Among the chronological writings of Sir Isaac Newton, we must enumerate his Letter to a person of distinction who had desired his opinion of the learned Bishop Lloyd's Hypothesis concerning the Form of the most Ancient Year. This hypothesis was sent by the Bishop of Worcester to Dr. Prideaux. Sir Isaac remarks, that it is filled with many excellent observations on the ancient year; but he does not "find it proved that any ancient nations used a year of twelve months and 360 days without correcting it from time to time by the luminaries to make the months keep to the course of the moon, and the year to the course of the sun, and returns of the seasons and fruits of the earth." After examining the years of all the nations of <311> antiquity, he concludes, "that no other years are to be met with among the ancients but such as were either lunisolar, or solar or lunar, or the calendars of these years." A practical year, he adds, of 360 days, is none of these. The beginning of such a year would have run round the four seasons in seventy years, and such a notable revolution would have been mentioned in history, and is not to be asserted without proving it.[17]

When the public attention was called to the reformation of the Kalendar, Sir Isaac seems to have been consulted on the subject. Among his papers he has left two copies, one distinctly written out as if for publication, entitled Considerations about rectifying the Julian Kalendar.[18] After giving an account of the Egyptian Kalendar — the improvements introduced by Julius Cæsar and the Roman senate, and the correction made by Gregory XIII., — he describes what in another manuscript he calls the best form of the solar year. "The best form of the solar year," he says, "is to divide it by the four cardinal periods of the equinoxes and solstices, so that the quarters of the year may begin at the equinoxes and solstices as they ought to do, and then to divide every quarter into three equal months, which will be done by making the six winter months to consist of 30 days each, and the six summer months of 31 days each, excepting one of them, suppose the last, which in the leap years shall have 31 <312> days, in the other years only 30 days. At the end of every 100 years, omit the intercalary day in the leap year, excepting at the end of every 500 years. For this rule is exacter than the Gregorian, of omitting it at the end of every 100 years, excepting at the end of every 400 years, and thus reckoning by 500ds and thousands of years is rounder than the other by 400, 800, and 1200ds. And this I take to be the simplest, and in all respects the best form of the civil year that can be thought of."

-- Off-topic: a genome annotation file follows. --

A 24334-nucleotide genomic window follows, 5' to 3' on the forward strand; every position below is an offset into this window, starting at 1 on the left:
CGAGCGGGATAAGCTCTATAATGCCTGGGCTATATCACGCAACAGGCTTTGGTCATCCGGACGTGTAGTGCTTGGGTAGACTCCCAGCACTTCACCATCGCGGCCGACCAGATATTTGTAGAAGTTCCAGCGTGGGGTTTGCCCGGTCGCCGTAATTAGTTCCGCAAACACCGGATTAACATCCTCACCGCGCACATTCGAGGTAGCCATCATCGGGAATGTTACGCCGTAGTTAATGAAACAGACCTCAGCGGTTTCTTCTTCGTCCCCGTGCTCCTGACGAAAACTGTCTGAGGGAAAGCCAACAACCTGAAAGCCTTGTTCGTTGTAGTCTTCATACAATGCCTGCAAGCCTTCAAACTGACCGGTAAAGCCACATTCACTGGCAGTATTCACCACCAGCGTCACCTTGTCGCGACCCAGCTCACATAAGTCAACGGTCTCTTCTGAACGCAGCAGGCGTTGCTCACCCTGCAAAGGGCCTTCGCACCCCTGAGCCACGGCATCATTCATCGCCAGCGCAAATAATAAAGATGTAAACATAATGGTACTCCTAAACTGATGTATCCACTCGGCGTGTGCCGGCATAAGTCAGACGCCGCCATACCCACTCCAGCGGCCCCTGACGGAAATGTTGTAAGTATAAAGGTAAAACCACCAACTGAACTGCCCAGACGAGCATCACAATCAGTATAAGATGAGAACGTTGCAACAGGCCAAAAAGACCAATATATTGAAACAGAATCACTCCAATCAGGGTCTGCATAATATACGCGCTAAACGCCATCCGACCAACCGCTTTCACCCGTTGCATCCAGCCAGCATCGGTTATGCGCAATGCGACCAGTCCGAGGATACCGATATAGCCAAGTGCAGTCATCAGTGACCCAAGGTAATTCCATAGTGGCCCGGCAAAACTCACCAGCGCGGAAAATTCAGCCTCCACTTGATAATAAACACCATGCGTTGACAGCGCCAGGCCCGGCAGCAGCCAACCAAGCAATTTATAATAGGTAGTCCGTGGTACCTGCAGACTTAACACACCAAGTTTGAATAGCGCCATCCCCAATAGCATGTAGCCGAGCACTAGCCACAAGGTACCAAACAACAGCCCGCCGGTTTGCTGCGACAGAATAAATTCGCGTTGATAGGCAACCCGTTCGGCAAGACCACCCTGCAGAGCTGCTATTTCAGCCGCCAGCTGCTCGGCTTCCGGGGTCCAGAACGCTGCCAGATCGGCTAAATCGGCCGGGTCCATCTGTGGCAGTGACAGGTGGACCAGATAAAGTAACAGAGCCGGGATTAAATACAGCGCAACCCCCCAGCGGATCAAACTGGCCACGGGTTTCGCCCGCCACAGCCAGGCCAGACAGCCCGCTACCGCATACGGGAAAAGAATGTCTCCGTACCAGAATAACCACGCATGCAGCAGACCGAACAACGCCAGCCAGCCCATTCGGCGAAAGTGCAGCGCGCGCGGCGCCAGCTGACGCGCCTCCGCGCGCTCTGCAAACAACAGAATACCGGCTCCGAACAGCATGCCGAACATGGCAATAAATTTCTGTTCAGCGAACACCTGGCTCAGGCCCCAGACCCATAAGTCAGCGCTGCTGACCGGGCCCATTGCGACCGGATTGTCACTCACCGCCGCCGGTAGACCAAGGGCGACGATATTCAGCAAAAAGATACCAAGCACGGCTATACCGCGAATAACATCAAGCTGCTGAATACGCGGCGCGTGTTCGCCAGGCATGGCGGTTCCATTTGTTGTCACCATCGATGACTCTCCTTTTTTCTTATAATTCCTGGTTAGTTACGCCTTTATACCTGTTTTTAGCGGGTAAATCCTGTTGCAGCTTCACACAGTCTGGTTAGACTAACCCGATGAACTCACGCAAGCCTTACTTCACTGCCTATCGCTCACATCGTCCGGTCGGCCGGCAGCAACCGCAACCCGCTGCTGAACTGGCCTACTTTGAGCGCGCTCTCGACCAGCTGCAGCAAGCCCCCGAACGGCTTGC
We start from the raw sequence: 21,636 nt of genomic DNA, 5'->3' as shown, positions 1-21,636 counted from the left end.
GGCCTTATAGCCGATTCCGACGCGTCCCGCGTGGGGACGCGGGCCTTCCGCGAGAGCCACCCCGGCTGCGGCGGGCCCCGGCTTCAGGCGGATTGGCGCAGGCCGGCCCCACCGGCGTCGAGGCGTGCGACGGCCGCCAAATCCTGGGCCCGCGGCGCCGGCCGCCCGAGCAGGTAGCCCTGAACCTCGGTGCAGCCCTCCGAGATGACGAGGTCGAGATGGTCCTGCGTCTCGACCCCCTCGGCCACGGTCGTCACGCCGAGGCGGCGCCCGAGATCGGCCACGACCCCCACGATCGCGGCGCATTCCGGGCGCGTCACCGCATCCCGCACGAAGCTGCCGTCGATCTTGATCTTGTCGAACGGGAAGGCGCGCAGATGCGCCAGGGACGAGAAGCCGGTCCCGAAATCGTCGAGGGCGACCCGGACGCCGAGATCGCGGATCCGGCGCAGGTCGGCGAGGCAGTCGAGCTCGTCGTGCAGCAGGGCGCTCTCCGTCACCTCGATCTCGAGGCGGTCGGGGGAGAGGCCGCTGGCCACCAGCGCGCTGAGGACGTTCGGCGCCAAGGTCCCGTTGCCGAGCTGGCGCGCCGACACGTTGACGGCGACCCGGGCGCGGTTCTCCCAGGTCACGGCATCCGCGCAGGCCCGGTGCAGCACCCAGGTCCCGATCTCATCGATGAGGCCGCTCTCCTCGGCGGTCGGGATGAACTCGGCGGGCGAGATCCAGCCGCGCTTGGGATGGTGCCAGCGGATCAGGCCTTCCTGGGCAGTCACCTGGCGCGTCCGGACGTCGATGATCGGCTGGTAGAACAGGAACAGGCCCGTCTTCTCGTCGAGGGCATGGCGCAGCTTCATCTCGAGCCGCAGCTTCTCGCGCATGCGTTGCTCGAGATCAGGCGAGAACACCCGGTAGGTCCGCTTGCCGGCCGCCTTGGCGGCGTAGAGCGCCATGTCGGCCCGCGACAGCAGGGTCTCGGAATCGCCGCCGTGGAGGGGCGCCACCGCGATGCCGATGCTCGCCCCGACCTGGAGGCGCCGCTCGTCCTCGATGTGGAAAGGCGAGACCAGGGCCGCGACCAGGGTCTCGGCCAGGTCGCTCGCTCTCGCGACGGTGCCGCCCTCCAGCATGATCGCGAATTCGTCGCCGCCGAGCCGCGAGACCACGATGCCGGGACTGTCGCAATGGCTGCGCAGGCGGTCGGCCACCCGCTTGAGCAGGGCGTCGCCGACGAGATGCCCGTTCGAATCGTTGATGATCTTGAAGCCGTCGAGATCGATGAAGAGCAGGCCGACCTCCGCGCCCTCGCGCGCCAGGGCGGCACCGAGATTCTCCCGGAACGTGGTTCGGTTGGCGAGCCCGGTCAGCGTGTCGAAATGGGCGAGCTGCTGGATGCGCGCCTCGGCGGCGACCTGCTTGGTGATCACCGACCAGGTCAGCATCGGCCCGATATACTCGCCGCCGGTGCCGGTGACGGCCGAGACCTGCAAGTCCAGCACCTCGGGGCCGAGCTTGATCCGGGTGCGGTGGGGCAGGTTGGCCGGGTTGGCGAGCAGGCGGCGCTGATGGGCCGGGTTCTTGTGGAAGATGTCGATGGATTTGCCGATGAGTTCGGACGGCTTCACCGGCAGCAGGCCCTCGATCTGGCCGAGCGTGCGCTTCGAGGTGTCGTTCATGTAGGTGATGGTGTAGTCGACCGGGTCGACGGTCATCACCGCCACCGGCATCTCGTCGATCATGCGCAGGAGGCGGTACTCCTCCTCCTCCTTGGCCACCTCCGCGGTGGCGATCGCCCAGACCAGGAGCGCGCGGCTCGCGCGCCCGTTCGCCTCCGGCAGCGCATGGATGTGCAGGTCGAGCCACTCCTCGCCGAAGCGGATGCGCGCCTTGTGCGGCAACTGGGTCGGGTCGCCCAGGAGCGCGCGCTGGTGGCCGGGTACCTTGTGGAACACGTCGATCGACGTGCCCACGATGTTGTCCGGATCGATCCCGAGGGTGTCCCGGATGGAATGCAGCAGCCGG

In the paper entitled Considerations, &c., in which the above form of the civil year is stated less fully, he goes on to consider the best method of introducing a change of style.

"But without the consent of a good part of Europe," he says, "I do not think it advisable to alter the number of days in the month. The question is now whether the old style should be retained in conformity with antiquity, or the new received in conformity with the nations abroad. I press neither opinion; but whenever the latter shall be resolved upon, I believe the best way may be, to receive the new style without the Gregorian Kalendar by an Act of Parliament, to some such purpose as that which follows."[19]


In order to enjoy the conversation of the most distinguished literary men at that time in England, the "Princess of Wales appointed a particular day in the week, when they were invited to attend her Royal Highness in the evening; a practice which she continued after her accession to the throne. Of this company were Drs. Clarke, Hoadley, Berkeley, and Sherlock. Clarke and Berkeley were generally considered as principals in the debates that arose upon those occasions, and Hoadley adhered to the former as Sherlock did to the latter. Hoadley was no friend to Berkeley: he affected to consider his philosophy and his Bermuda project as the reveries of a visionary. Sherlock, (who was afterwards Bishop of London,) on the other hand, warmly espoused his cause, and particularly when the 'Minute Philosopher' came out, he carried a copy of it to the Queen, and left it to her Majesty to determine whether such a work could be the production of a disordered understanding." — Works of George Berkeley, D.D., Bishop of Cloyne, p. vii. Lond. 1837.


These two letters of Cavelier have been preserved by Sir Isaac.


It was entitled Abrégé de Chronologie de M. Le Chevalier Newton, fait par lui-même, et traduit sur le manuscript Anglois. Paris, 1725.